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Therapeutic Foster Care to Reduce Violence

Therapeutic foster care is used to describe two distinct forms of treatment.

  • One form, that we refer to as “program-intensive therapeutic foster care” is an alternative to incarceration, hospitalization, or other forms of group and residential treatment for adolescents with a history of chronic antisocial behavior, or delinquency.
  • Another form, that we refer to as “cluster therapeutic foster care” is provided to children with severe emotional disturbance (SED), most often by “clusters” of foster families that cooperatively care for a group of children.

Summary of Task Force Recommendations and Findings

The Community Preventive Services Task Force recommends therapeutic foster care for adolescents ages 12-18 with a history of chronic delinquency based on sufficient evidence of effectiveness in preventing violence among this population.

There is insufficient evidence to determine its effectiveness for preventing violence among children with severe emotional disturbance because of too few studies with inconsistent findings.

About the Interventions

In both types of therapeutic foster care, participants are:

  • Placed for several months in foster families who are specially trained and compensated for their work
  • Provided a structured environment where they are rewarded for positive social behavior and penalized for disruptive and aggressive behavior
  • Separated from their delinquent or troublesome peers and provided close supervision at school and at home

Results from the Systematic Review

“Program intensive” therapeutic foster care for reduction of violence by chronically delinquent adolescents

Three studies qualified for the systematic review.

  • Therapeutic foster care for chronically delinquent adolescents was found to reduce violent crime by approximately 71.9%, when compared with similar youth in standard group residential treatment facilities (3 studies).
  • Participants were 12-18 years of age.
  • Average duration of these programs was 6-7 months.
  • Net benefits (i.e., benefits minus costs) of program intensive foster care for this population ranged from $20,351 to $81,664 per youth. It is estimated that, for every dollar invested in therapeutic foster care, approximately $14 are saved in justice system costs (one study).
“Cluster” therapeutic foster care for the reduction of violence by children with severe emotional disturbance

Two studies qualified for the systematic review.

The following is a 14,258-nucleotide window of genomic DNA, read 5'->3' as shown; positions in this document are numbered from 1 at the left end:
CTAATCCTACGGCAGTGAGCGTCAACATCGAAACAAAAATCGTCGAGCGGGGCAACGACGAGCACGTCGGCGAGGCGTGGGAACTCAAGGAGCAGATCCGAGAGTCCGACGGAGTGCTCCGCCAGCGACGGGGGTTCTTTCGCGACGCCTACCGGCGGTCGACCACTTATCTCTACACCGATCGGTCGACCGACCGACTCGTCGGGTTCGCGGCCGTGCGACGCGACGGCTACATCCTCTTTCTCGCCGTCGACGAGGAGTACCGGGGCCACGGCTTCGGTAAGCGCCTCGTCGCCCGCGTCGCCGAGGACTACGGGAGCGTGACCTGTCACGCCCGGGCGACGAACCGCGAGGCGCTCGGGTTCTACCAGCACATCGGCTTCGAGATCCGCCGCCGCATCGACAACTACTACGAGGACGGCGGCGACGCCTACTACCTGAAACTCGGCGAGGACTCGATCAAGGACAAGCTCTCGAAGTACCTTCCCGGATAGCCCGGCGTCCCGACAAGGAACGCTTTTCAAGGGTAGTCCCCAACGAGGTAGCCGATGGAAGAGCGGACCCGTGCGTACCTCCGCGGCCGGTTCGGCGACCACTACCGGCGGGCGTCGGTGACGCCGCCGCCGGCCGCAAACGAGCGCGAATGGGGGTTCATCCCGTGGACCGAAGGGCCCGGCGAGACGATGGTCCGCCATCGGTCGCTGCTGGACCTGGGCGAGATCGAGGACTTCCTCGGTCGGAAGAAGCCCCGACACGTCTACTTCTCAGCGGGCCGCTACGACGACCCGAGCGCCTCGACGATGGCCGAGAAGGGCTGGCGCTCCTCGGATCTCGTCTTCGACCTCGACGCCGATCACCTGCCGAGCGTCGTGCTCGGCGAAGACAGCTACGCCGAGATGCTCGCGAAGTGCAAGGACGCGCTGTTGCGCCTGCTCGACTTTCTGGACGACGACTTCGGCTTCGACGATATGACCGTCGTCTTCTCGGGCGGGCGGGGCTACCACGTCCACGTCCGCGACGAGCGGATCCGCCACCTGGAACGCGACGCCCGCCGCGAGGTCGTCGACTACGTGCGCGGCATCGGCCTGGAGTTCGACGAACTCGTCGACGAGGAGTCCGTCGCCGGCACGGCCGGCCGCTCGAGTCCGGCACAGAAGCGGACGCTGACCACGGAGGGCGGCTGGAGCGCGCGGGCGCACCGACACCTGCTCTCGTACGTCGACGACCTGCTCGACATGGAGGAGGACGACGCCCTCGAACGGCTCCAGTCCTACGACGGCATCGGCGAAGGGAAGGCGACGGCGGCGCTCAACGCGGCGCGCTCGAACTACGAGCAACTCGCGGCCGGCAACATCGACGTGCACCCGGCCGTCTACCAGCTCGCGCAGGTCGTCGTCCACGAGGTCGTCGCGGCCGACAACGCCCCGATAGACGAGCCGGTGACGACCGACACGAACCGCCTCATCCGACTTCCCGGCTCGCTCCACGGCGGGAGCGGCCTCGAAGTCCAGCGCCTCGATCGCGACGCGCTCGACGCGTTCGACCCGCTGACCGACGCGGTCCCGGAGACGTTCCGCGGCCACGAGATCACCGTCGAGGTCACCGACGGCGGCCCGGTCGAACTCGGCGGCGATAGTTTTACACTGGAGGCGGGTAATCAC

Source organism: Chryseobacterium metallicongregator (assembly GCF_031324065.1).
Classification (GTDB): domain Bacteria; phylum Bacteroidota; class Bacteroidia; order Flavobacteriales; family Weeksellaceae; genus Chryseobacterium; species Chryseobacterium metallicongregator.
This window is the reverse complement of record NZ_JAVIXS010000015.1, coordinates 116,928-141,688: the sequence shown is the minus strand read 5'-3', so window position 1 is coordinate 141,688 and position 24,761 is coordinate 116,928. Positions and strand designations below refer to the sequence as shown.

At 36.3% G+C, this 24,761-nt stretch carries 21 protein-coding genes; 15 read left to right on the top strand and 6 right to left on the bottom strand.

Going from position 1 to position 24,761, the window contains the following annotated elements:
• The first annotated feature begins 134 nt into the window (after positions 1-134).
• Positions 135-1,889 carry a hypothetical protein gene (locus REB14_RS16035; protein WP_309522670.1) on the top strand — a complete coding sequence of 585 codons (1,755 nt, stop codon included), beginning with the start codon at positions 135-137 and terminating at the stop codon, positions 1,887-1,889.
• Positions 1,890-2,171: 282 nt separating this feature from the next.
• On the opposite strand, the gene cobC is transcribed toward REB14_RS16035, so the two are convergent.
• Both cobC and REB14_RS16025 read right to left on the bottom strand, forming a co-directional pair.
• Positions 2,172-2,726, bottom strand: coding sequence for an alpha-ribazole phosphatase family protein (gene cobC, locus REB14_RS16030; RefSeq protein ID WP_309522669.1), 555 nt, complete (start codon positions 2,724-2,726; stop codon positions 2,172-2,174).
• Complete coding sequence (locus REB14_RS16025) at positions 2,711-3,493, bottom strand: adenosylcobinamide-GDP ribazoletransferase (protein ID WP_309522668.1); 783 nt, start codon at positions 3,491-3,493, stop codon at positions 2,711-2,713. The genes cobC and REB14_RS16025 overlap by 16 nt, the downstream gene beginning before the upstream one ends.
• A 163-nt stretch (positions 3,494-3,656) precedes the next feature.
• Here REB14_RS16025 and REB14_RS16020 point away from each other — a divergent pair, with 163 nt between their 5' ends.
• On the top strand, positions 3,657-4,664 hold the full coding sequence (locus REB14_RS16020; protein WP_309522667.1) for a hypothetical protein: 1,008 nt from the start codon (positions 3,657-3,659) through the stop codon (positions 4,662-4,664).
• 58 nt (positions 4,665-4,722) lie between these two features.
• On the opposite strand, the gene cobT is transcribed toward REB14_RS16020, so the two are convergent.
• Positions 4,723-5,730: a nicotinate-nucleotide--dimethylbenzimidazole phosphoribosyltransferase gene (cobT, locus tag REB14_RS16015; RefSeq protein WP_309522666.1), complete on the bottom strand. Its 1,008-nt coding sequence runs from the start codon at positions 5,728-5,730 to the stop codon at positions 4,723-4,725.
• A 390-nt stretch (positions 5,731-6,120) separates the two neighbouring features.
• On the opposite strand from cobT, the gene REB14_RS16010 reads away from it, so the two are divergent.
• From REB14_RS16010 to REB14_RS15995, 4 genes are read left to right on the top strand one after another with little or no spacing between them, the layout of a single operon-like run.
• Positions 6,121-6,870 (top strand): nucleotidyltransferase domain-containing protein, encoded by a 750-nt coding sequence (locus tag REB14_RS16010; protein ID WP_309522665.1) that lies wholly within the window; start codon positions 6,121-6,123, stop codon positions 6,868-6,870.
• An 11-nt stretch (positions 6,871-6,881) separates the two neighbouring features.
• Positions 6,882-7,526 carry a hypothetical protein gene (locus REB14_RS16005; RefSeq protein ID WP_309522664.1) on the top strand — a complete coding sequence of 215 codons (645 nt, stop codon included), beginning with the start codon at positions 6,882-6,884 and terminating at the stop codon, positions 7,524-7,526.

• Study 1 outcomes: Compared a cluster therapeutic foster care intervention (called a parent-therapist program) to group residence for the treatment of SED among youths aged 6-12 years.
    • Change in conduct disorders: 31.3% increase for girls and a negligible effect (a 0.2% decrease) for boys
  • Study 2 outcomes: Effects of New York State's version of cluster therapeutic foster care, Family-Based Treatment, on externalizing behavior among children aged 6-13 years with SED
    • Change in externalizing behavior among children: increase of 2.5%

These results were based on a systematic review of all available studies, conducted on behalf of the Task Force by a team of specialists in systematic review methods, and in research, practice and policy related to therapeutic foster care.

Supporting Materials


CDC. Therapeutic foster care for the prevention of violence: a report on recommendations of the Task Force on Community Preventive Services. MMWR 2004;53(RR-10):1-8. External Web Site Icon

Hahn RA, Bilukha O, Lowy J, et al. The effectiveness of therapeutic foster care for the prevention of violence: a systematic review. Adobe PDF File [PDF - 206 kB] Am J Prev Med 2005;28(2S1):72-90.

Task Force on Community Preventive Services. Recommendations to reduce violence through early childhood home visitation, therapeutic foster care, and firearms laws. Adobe PDF File [PDF - 71 kB] Am J Prev Med 2005;28(2S1):6-10.

Task Force on Community Preventive Services. Violence. Adobe PDF File [PDF - 340 kB] In : Zaza S, Briss PA, Harris KW, eds. The Guide to Community Preventive Services: What Works to Promote Health? Atlanta (GA): Oxford University Press;2005:329-84.

Read other Community Guide publications about Violence Prevention in our library.

*PDF includes all of the information available and will not be updated.


The findings and conclusions on this page are those of the Community Preventive Services Task Force and do not necessarily represent those of CDC. Task Force evidence-based recommendations are not mandates for compliance or spending. Instead, they provide information and options for decision makers and stakeholders to consider when determining which programs, services, and policies best meet the needs, preferences, available resources, and constraints of their constituents.

Sample Citation

The content of publications of the Guide to Community Preventive Services is in the public domain. Citation as to source, however, is appreciated. Sample citation: Guide to Community Preventive Services. Therapeutic foster care to reduce violence. Last updated: MM/DD/YYYY.

Review completed: June 2002